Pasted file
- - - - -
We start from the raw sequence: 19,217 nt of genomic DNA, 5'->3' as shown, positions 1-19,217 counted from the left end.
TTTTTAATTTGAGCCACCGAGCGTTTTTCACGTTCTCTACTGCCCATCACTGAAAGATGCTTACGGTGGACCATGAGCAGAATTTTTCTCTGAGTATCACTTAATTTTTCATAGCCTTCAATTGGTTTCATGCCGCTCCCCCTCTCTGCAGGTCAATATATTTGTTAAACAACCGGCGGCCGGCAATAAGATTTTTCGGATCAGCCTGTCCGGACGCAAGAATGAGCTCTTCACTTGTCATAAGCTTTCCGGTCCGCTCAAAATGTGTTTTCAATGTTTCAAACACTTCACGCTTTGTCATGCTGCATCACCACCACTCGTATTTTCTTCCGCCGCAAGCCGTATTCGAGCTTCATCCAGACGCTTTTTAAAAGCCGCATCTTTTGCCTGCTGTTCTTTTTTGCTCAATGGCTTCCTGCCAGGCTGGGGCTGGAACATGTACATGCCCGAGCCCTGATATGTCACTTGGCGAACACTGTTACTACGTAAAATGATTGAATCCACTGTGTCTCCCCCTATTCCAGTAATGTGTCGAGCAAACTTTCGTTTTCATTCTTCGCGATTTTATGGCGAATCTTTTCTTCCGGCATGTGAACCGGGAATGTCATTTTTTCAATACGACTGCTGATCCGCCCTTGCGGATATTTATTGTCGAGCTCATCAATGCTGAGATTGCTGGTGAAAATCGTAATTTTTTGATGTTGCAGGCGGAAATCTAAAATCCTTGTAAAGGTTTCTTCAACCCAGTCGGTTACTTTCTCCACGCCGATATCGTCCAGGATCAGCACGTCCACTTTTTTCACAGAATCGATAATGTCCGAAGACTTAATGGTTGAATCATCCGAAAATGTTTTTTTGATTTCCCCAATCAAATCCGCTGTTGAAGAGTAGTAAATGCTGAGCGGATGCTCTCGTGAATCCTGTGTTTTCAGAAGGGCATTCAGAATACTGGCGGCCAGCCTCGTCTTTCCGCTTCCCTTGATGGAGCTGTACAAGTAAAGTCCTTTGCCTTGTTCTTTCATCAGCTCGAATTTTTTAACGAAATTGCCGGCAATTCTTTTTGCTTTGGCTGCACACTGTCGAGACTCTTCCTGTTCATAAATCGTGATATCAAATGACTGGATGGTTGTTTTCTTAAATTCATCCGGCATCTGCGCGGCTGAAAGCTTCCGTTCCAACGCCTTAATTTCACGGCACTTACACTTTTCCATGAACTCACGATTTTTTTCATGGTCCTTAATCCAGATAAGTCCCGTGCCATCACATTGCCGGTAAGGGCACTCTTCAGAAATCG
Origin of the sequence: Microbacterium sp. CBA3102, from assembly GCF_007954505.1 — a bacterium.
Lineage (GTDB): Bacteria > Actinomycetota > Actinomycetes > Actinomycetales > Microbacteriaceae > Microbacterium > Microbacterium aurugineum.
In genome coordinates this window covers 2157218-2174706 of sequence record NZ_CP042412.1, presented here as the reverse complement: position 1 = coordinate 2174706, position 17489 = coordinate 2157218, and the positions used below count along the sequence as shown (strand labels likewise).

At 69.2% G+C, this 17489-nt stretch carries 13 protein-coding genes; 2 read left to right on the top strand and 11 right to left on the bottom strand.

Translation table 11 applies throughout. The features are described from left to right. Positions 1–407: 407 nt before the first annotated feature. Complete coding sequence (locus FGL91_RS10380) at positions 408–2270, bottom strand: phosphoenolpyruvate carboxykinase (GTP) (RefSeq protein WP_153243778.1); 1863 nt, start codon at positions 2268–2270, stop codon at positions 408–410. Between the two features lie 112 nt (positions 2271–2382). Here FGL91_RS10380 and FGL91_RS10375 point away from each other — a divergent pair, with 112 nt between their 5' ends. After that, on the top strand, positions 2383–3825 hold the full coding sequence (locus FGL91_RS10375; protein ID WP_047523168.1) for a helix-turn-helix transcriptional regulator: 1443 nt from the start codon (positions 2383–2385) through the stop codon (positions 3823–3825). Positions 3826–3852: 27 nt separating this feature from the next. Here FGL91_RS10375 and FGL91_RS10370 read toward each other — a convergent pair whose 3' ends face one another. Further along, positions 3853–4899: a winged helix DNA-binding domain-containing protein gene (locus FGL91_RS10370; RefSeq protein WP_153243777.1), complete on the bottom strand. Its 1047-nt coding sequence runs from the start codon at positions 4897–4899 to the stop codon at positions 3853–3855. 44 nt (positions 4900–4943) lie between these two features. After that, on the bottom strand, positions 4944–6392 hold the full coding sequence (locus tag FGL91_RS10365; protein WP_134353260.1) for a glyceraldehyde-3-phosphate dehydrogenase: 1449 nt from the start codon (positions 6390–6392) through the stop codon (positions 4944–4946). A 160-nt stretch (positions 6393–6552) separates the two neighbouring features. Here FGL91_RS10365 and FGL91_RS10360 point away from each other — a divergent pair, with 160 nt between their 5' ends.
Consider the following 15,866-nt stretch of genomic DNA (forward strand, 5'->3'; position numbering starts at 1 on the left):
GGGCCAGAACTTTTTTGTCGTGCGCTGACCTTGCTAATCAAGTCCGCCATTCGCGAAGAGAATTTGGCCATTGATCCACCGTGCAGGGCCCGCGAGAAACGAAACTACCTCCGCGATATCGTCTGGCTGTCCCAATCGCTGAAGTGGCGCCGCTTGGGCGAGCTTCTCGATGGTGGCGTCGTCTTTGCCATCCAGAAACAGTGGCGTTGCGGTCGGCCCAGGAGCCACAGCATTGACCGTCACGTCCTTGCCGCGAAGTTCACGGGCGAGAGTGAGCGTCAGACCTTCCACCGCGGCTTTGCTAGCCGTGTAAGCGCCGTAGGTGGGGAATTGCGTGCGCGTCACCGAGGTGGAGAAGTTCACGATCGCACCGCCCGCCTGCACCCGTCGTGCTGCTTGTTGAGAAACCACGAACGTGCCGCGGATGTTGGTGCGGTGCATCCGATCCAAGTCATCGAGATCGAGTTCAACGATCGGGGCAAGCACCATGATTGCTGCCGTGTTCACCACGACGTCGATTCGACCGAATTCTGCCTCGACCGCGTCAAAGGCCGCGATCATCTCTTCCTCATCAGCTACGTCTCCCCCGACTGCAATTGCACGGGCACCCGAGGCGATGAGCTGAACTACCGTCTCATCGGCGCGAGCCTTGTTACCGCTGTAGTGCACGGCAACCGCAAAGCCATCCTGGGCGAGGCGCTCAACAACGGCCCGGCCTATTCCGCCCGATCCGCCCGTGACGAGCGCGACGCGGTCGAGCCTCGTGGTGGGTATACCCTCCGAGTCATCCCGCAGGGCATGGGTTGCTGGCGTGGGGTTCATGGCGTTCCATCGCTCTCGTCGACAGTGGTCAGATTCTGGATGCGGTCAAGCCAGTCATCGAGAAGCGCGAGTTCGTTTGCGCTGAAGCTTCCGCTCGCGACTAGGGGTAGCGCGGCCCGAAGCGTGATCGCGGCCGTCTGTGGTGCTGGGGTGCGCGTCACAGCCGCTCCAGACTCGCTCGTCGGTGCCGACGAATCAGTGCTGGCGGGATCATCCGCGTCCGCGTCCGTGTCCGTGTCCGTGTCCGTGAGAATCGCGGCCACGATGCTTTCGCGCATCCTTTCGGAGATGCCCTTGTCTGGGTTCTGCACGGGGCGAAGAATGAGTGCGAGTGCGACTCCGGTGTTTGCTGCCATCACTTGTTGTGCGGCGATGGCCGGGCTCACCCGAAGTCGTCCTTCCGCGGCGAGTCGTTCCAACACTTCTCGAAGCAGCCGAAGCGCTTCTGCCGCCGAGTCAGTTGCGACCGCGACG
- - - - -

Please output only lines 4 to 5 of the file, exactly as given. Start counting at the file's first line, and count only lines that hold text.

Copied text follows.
Lineage (GTDB): Bacteria > Actinomycetota > Actinomycetes > Actinomycetales > Microbacteriaceae > Microbacterium > Microbacterium aurugineum.
In genome coordinates this window covers 2157218-2174706 of sequence record NZ_CP042412.1, presented here as the reverse complement: position 1 = coordinate 2174706, position 17489 = coordinate 2157218, and the positions used below count along the sequence as shown (strand labels likewise).